Dr Emma Campbell is the CEO of the ACT Council of Social Service (ACTCOSS), taking up the role in January this year. Emma has a dynamic and diverse work portfolio and a wealth of experience across academia, the community sector, international crisis responses, business and government sectors. Born in the United Kingdom, Emma’s mother is British while her father is Australian, from regional NSW. Emma came to Australia in 2008 to do a PhD at ANU. “I wanted to come to Australia and do something major because it’s always been an important part of my life” – and that turned into “building a life here in Australia and the ACT”. She says it has been a challenging time to join ACTCOSS as CEO starting in the role at the tail end of the bushfires, followed by hail and COVID-19. “That said, I’ve been able to develop relationships very quickly and understand the issues in the sector because of the closeness of the ACT community sector and professionalism of the many organisations here.”


ANGEL OF THE NORTH

Emma comes from the north east of England where the original Angel of the North is located. It is a sculpture that is “waiting for you when you come home. It guards the north east, protects the north east”. “I didn’t know there was a small Angel of the North in Canberra. I was running around the lake and came across it. It made me very happy.”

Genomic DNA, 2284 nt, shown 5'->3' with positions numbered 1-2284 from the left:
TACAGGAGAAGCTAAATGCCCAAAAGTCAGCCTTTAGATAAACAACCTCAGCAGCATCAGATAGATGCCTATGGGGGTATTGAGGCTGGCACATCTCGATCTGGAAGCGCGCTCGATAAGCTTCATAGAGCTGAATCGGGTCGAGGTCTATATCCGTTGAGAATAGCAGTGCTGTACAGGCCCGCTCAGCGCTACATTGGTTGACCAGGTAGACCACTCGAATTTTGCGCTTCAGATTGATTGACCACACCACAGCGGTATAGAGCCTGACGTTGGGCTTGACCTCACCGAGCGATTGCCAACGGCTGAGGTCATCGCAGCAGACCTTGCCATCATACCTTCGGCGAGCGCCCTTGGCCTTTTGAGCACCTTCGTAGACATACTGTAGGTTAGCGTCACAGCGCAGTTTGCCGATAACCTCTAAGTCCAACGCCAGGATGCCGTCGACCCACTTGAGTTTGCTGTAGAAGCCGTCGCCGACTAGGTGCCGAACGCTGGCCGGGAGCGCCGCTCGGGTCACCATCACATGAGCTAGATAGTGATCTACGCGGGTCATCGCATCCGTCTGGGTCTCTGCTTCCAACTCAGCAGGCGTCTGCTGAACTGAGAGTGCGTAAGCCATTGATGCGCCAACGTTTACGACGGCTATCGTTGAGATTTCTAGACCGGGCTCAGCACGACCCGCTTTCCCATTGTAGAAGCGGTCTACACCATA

JACKETS

“I love a good jacket. In the morning I am very busy … I want to look smart for work but don’t want to think about what I wear.” Emma sticks to a simple palette of black pants and white or black top paired with a jacket in interesting fabrics or colours. “I’ve always got my eye out for a nice jacket. I also make my own as well.”


MÉDECINS SANS FRONTIÈRES

While Emma has a PhD and is not a medical doctor, she has completed three missions with Médecins Sans Frontières (Doctors Without Borders), including in Swaziland (now Eswatini), Sierra Leone and Lebanon. “They are a special organisation because they reach people who would otherwise often have no access to even basic healthcare.”


KOREAN PENINSULA

Emma did her PhD looking at North and South Korea and speaks some Chinese and Korean. “I learnt Chinese when I lived in China and most of my friends were from South Korea. I loved China and the Chinese culture but also learned a lot about South Korean culture.” From its history, to politics and food, Emma says she feels a connection with Korea. She has been to North Korea four times and in her spare time runs a website that looks at humanitarian engagement with North Korea.


RADIO

Growing up, Emma’s family had a radio in every room of the house and it is now a feature of her life. She has a radio on “nearly all of the time”, generally spoken word but increasingly podcasts. “I get a lot of information and knowledge from the radio,” she says. “I could survive anywhere as long as I have a radio.”


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